Respiratory Health Terms You Need to Know

Asthma, COPD, Daily Health Solutions, Featured Article, Healthy Living, Power to the Patient, Respiratory Health
on May 30, 2013
Respiratory health terms.

Most of us have suffered our way through a bad upper-respiratory infection or two in our time and feel we have a pretty good grasp on the meaning of terms like “bronchitis,” “congestion” and “lungs.”

Even so, it’s worth learning about other respiratory health terms, as they may be relevant to you or a family member one day. After all, 25 million people in the United States have asthma, and the number continues to grow, according to the American Academy of Allergy, Asthma & Immunology. And the American Lung Association reports that more than 13 million U.S. adults have chronic obstructive pulmonary disease, or COPD—and as many as 24 million show signs of impaired lung function, which means the COPD stats could be even higher.

“When people get a new diagnosis or are having some kind of health event or problem, it’s helpful to relearn what certain things mean,” says Eileen Lowery, director of lung health initiatives for the Respiratory Health Association in Chicago. “And sometimes it’s not that they don’t know what something may mean or that they don’t have an understanding, but more so that they need to know what it means to relation to what’s going on currently.”

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For example, many people may be hazy on the definition of COPD. It hasn’t been around that long, explains Lowery, so not everyone is familiar with it. The term refers to a progressive disease in which a person finds it hard to breathe. It’s used as an umbrella term to include conditions like emphysema and chronic bronchitis that are typically brought on by long-term smoking, which is the leading cause of COPD.

Here are some other respiratory health terms you might need to know.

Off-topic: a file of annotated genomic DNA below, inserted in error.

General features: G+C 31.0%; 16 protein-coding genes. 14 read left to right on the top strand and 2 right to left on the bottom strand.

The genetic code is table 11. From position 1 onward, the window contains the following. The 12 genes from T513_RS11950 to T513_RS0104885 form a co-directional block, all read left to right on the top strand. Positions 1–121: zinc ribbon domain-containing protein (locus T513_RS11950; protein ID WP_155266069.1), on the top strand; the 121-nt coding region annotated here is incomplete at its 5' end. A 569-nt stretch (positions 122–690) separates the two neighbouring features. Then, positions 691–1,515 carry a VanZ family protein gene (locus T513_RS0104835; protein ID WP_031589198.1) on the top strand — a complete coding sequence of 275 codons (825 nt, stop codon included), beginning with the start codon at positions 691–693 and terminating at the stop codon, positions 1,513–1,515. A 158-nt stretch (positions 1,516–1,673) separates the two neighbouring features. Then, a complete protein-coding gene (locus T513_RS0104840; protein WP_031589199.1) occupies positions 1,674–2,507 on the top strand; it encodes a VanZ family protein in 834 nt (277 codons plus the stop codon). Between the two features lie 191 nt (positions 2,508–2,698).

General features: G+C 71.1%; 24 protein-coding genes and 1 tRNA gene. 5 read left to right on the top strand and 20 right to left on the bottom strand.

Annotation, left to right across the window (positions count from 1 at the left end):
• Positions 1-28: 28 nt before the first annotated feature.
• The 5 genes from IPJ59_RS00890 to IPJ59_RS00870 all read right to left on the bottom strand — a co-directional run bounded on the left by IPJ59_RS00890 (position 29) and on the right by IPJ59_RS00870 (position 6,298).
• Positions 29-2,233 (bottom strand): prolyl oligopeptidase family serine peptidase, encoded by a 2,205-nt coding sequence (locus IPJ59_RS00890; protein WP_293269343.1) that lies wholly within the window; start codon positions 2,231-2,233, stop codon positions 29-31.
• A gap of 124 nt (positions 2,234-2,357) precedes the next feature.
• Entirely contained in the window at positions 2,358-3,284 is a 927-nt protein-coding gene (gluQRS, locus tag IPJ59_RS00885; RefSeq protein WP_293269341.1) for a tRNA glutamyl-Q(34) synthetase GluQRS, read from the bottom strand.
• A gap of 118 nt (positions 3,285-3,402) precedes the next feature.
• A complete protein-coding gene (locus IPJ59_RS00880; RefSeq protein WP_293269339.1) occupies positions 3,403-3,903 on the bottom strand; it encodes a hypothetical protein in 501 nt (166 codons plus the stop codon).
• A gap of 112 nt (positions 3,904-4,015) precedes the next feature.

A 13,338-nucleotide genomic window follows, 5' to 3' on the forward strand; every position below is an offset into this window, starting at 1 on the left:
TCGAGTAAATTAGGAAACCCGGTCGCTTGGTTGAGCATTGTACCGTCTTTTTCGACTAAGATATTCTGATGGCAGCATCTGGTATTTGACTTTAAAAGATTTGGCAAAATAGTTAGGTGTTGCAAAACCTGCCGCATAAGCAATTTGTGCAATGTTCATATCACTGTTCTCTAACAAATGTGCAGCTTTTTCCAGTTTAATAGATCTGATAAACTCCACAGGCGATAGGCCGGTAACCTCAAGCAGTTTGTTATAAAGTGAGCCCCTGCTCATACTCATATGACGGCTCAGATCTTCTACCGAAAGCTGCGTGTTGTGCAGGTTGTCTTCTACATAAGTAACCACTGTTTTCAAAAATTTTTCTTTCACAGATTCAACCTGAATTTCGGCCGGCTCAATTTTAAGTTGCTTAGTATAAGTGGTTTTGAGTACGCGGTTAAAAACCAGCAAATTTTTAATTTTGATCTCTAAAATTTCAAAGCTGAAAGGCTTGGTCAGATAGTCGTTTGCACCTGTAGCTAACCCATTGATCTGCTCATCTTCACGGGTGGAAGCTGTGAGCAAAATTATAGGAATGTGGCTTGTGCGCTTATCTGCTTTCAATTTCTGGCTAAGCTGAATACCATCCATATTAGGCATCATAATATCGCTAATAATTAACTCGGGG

Airways: the tubes that create a pathway for air from the nose and mouth to the lungs

Lungs: organs in your chest that allow you to breathe; they allow your body to take in oxygen and clear out carbon dioxide

Asthma: chronic inflammation or swelling of the airways in the lungs

Inhaler: a device used to deliver quick-acting medication for asthma (sometimes called a metered dose inhaler, or MDI)

Spacer: a plastic air-chamber device with a mouthpiece used in conjunction with an inhaler

COPD: a disease in which trouble breathing becomes worse over time, usually caused by smoking

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Spirometry test: a breathing test that measures how much air you can blow out and how fast

Pulmonary rehab: a program that teaches people how to better manage their COPD

Pulmonologist: a doctor who specializes in treating lung problems

Bronchial tubes: tubes for air inside your lungs

Bronchioles: smaller, thinner tubes that branch off the ends of the bronchial tubes

Alveoli: tiny air sacs in the lungs that branch off the ends of the bronchioles

Steroids: medication used to reduce swelling in your lungs

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Oxygen therapy: the use of extra or supplementary oxygen to make sure your body gets enough

Trachea: your windpipe

Wheezing: a whistling sound made by the lungs by a person who has some difficulty breathing

Emphysema: a chronic condition caused by damage to the tiny sacs, or alveoli, in the lungs

Chronic bronchitis: long-term swelling of the bronchi, or airways, along with a cough that produces sputum

Definitions adapted from the Plain Language Medical Dictionary, which is part of the Michigan Health Literacy Awareness project, the Respiratory Health Association, and the National Heart, Lung & Blood Institute